The Wash
Students from Killbuck Elementary School in Ohio participate in a 45 minute "flash chat" hosted by Dreamwakers. The nonprofit organization just launched in D.C. hoping to connect students to professional role models. (Courtesy of Dreamwakers)

Can tech give students from low-income families better, targeted professional development?

A new nonprofit organization in Shaw will help connect local students to professional role models through video chats, seeking to help low-income families who don’t have access to technology outside of the class.

Dreamwakers is a technology organization geared toward helping less-fortunate families around the world by allowing professionals to conduct class lessons through Google Hangout and Skype.

Students in fourth grade through twelfth grade participate in 45-minute virtual sessions called “flash chats.”

During these flash chats, professionals around the world call in to speak to students and give them advice to advance their careers. Professionals from the State Department, the White House and other major institutions in the District speak with students, giving them the opportunity to ask questions they may not otherwise have the chance to ask.

Dreamwakers does this by filling a disparity in education caused by lack of technology in many low-income areas, its research shows.

Dreamwakers saw that only 9% of children from America’s poorest families graduate from college. Less than half of U.S. students feel they are properly prepared or educated for some professions.

According to the Pew Research Center, studies show that teens from lower-income households are specifically impacted by not having access to technology, affecting homework and grades.

The research also showed that in 2015, at least 35% of kids in low-income areas did not have access to broadband or any type of internet, interfering with the completion of homework.

Lack of access to laptops and the internet limit many children in advancing their careers, but this organization is hoping to change that.

Jillian Scott, the organization’s executive director, said Dreamwakers is eager to create change in the Shaw neighborhood, giving students the opportunity to learn despite what they have or where they are.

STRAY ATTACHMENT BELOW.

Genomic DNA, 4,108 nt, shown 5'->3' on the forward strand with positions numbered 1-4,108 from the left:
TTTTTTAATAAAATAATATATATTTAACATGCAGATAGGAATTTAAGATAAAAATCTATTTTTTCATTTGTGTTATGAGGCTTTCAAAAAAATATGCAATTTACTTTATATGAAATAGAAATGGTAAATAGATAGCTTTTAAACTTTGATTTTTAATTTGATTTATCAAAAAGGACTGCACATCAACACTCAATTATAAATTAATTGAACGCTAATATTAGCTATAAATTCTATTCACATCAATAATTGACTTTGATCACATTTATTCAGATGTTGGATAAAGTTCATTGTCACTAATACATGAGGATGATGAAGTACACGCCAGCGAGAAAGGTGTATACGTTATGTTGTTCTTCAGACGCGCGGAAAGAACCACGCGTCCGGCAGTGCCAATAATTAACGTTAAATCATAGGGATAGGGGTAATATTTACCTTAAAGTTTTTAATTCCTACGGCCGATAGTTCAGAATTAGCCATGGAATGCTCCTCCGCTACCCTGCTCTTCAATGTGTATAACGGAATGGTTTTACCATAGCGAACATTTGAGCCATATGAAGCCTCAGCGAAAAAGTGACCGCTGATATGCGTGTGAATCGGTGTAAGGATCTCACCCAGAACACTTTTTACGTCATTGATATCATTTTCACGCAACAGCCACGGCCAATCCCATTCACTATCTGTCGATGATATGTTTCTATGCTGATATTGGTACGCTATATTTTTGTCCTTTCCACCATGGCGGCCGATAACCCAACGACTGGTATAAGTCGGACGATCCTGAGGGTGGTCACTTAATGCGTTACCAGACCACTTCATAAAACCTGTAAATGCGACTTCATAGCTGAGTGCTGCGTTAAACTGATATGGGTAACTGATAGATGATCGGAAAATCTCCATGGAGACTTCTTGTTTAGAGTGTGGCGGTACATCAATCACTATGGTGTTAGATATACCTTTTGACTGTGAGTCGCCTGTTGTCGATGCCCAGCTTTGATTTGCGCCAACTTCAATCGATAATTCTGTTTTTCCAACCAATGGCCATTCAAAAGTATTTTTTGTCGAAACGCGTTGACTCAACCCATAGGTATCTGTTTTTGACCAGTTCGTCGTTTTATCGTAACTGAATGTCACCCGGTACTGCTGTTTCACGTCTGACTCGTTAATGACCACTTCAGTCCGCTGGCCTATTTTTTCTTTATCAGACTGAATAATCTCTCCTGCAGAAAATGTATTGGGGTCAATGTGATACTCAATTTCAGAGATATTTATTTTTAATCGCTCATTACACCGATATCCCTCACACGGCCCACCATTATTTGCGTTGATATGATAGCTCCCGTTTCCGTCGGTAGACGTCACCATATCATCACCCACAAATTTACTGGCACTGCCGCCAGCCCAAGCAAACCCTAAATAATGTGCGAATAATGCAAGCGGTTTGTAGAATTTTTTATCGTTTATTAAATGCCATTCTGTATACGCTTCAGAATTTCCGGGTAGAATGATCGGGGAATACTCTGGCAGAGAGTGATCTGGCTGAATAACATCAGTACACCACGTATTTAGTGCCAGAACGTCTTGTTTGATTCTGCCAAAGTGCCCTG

“The overarching goal for this program is that geography does not limit any child to learning or advancing in something they love, and we plan to do just that in D.C,” Scott said.

Monica Logothetis and Annie Medaglia founded Dreamwakers in Charlottesville, Virginia in 2014 to use video technology to connect kids with professionals around the world. Since that time, Dreamwakers has grown to serve over 15,000 students in more than 38 states.

DreamPartners, a network of organizations that partner with Dreamwakers, consists of JetBlue, L’oreal, Toyota, NASA, theUnited States Institute of Peace, Athletes for Hope and more.

These companies have allowed Dreamwakers to grow virtually, but it opened many doors for professional speakers to talk with children about their futures and the steps they will take to get there.

While technology is becoming a part of everyday life, many residents like Jaelin McDonald said this is the right time for an organization like Dreamwakers to open in this area.

“The fact that they have opened something like this in the area can really help kids focus on achieving their goals,” McDonald said.

Shaw resident Terrell Peterson said this is a “brilliant” idea for the Shaw neighborhood and children, specifically, because of the increasing amount of low-income families in the area.

“I have been in D.C. all my life and I continue to see so many families struggle because of gentrification,” Peterson said.

“Technology is the new thing and it’s good that this organization is using that to teach students.”


Kayla Clarke

I am a multimedia journalist based in Washington, D.C., with a passion for innovative methods such as infographics and design. I am pursuing my Master's degree at American University in journalism and public affairs.

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